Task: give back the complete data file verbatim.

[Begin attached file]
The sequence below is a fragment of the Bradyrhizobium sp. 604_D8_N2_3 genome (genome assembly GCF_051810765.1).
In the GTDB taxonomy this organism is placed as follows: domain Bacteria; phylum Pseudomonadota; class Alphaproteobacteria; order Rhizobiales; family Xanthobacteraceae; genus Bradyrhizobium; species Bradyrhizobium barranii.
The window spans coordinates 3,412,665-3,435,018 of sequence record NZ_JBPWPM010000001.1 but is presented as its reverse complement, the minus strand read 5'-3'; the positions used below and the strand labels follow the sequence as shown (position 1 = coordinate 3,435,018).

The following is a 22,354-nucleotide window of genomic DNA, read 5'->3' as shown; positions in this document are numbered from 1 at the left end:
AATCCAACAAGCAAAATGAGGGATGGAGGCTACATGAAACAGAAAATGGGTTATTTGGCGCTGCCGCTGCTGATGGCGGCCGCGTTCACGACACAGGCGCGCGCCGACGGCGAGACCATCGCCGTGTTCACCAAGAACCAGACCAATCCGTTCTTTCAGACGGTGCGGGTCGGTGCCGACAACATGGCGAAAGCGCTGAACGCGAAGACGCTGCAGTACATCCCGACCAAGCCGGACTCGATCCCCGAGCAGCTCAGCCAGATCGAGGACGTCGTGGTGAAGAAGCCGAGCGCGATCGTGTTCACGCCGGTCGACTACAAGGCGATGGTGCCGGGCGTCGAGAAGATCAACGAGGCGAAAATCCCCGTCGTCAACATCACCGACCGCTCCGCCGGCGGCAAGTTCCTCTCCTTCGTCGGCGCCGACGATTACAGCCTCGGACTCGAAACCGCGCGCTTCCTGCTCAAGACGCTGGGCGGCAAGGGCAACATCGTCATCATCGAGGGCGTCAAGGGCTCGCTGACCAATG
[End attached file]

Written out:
The sequence below is a fragment of the Bradyrhizobium sp. 604_D8_N2_3 genome (genome assembly GCF_051810765.1).
In the GTDB taxonomy this organism is placed as follows: domain Bacteria; phylum Pseudomonadota; class Alphaproteobacteria; order Rhizobiales; family Xanthobacteraceae; genus Bradyrhizobium; species Bradyrhizobium barranii.
The window spans coordinates 3,412,665-3,435,018 of sequence record NZ_JBPWPM010000001.1 but is presented as its reverse complement, the minus strand read 5'-3'; the positions used below and the strand labels follow the sequence as shown (position 1 = coordinate 3,435,018).

The following is a 22,354-nucleotide window of genomic DNA, read 5'->3' as shown; positions in this document are numbered from 1 at the left end:
AATCCAACAAGCAAAATGAGGGATGGAGGCTACATGAAACAGAAAATGGGTTATTTGGCGCTGCCGCTGCTGATGGCGGCCGCGTTCACGACACAGGCGCGCGCCGACGGCGAGACCATCGCCGTGTTCACCAAGAACCAGACCAATCCGTTCTTTCAGACGGTGCGGGTCGGTGCCGACAACATGGCGAAAGCGCTGAACGCGAAGACGCTGCAGTACATCCCGACCAAGCCGGACTCGATCCCCGAGCAGCTCAGCCAGATCGAGGACGTCGTGGTGAAGAAGCCGAGCGCGATCGTGTTCACGCCGGTCGACTACAAGGCGATGGTGCCGGGCGTCGAGAAGATCAACGAGGCGAAAATCCCCGTCGTCAACATCACCGACCGCTCCGCCGGCGGCAAGTTCCTCTCCTTCGTCGGCGCCGACGATTACAGCCTCGGACTCGAAACCGCGCGCTTCCTGCTCAAGACGCTGGGCGGCAAGGGCAACATCGTCATCATCGAGGGCGTCAAGGGCTCGCTGACCAATG